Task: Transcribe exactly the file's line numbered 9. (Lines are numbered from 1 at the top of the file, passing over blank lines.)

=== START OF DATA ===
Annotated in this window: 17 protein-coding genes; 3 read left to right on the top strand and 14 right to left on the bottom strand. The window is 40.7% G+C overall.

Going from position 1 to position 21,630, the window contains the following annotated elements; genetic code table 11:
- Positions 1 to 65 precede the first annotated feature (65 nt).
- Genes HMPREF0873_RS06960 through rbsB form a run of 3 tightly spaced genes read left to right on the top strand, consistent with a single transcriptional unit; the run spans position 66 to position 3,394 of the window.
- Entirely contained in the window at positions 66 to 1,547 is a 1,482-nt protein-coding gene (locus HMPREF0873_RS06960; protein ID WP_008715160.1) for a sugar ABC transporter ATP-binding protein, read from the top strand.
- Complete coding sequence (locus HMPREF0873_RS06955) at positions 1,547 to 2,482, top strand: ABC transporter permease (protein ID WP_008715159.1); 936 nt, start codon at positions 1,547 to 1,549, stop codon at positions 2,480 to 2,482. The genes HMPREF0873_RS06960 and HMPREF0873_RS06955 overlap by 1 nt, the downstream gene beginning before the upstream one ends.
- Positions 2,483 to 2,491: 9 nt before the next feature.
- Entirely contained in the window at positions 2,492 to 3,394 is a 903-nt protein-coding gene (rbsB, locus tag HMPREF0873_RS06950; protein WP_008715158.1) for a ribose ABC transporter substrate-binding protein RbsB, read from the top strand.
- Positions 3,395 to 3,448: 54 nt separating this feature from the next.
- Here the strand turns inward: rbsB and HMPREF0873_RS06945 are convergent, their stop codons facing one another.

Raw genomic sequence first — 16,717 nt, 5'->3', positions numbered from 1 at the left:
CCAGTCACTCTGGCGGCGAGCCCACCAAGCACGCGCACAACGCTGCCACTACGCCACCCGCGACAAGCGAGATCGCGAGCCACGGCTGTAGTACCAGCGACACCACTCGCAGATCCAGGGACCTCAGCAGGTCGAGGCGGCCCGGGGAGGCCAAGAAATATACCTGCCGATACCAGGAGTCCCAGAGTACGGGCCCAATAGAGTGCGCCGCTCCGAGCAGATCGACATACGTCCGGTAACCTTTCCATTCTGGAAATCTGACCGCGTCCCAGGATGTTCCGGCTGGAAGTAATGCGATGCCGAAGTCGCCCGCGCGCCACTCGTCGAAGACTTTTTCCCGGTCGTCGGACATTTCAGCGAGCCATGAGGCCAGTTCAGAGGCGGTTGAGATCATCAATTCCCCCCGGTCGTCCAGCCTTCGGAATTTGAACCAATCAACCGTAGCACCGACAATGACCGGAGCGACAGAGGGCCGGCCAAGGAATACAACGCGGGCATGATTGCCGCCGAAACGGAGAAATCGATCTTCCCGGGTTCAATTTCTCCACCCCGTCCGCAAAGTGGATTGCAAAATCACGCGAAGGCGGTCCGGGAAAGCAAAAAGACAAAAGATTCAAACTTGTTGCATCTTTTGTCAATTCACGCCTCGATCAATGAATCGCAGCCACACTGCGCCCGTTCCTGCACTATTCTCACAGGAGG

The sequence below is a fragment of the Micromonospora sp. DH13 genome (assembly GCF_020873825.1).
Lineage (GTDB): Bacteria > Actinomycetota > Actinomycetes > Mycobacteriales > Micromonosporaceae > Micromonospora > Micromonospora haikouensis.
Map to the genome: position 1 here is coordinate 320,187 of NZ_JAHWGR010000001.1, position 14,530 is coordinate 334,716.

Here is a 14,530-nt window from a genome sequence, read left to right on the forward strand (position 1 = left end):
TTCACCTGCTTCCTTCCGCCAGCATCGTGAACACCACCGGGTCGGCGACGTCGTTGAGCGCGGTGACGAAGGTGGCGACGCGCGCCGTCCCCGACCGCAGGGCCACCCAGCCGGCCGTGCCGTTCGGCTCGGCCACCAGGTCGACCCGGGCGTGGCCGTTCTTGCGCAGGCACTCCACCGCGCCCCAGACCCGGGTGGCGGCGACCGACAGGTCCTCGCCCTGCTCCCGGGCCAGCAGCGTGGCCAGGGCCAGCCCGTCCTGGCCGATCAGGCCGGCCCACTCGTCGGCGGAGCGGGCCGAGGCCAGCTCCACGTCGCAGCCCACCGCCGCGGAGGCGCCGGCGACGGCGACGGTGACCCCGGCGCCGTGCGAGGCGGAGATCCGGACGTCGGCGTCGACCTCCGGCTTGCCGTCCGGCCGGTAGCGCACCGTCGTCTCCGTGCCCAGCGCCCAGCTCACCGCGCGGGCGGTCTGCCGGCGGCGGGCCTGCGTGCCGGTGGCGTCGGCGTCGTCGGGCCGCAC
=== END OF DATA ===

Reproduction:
- Positions 3,395 to 3,448: 54 nt separating this feature from the next.